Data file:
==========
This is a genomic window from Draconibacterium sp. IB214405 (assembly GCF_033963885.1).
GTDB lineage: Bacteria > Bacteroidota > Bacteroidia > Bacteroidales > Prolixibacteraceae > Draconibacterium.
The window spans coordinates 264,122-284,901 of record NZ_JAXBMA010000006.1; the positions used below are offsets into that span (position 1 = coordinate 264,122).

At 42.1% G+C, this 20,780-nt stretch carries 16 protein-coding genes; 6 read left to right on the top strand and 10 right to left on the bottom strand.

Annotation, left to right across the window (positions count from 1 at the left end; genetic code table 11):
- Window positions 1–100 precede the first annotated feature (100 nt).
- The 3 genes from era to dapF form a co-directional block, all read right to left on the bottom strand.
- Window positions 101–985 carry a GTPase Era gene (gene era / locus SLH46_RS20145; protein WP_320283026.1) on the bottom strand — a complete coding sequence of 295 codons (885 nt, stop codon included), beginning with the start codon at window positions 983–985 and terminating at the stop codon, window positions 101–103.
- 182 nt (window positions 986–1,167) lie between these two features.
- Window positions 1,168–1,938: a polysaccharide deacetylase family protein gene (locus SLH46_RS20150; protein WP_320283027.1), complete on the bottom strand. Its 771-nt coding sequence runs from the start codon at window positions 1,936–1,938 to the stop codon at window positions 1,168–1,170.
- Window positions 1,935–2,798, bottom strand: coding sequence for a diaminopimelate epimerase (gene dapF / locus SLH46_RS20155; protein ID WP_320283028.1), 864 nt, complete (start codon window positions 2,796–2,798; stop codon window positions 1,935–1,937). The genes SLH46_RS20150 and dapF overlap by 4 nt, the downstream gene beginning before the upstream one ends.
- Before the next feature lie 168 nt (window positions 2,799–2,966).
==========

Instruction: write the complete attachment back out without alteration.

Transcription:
This is a genomic window from Draconibacterium sp. IB214405 (assembly GCF_033963885.1).
GTDB lineage: Bacteria > Bacteroidota > Bacteroidia > Bacteroidales > Prolixibacteraceae > Draconibacterium.
The window spans coordinates 264,122-284,901 of record NZ_JAXBMA010000006.1; the positions used below are offsets into that span (position 1 = coordinate 264,122).

At 42.1% G+C, this 20,780-nt stretch carries 16 protein-coding genes; 6 read left to right on the top strand and 10 right to left on the bottom strand.

Annotation, left to right across the window (positions count from 1 at the left end; genetic code table 11):
- Window positions 1–100 precede the first annotated feature (100 nt).
- The 3 genes from era to dapF form a co-directional block, all read right to left on the bottom strand.
- Window positions 101–985 carry a GTPase Era gene (gene era / locus SLH46_RS20145; protein WP_320283026.1) on the bottom strand — a complete coding sequence of 295 codons (885 nt, stop codon included), beginning with the start codon at window positions 983–985 and terminating at the stop codon, window positions 101–103.
- 182 nt (window positions 986–1,167) lie between these two features.
- Window positions 1,168–1,938: a polysaccharide deacetylase family protein gene (locus SLH46_RS20150; protein WP_320283027.1), complete on the bottom strand. Its 771-nt coding sequence runs from the start codon at window positions 1,936–1,938 to the stop codon at window positions 1,168–1,170.
- Window positions 1,935–2,798, bottom strand: coding sequence for a diaminopimelate epimerase (gene dapF / locus SLH46_RS20155; protein ID WP_320283028.1), 864 nt, complete (start codon window positions 2,796–2,798; stop codon window positions 1,935–1,937). The genes SLH46_RS20150 and dapF overlap by 4 nt, the downstream gene beginning before the upstream one ends.
- Before the next feature lie 168 nt (window positions 2,799–2,966).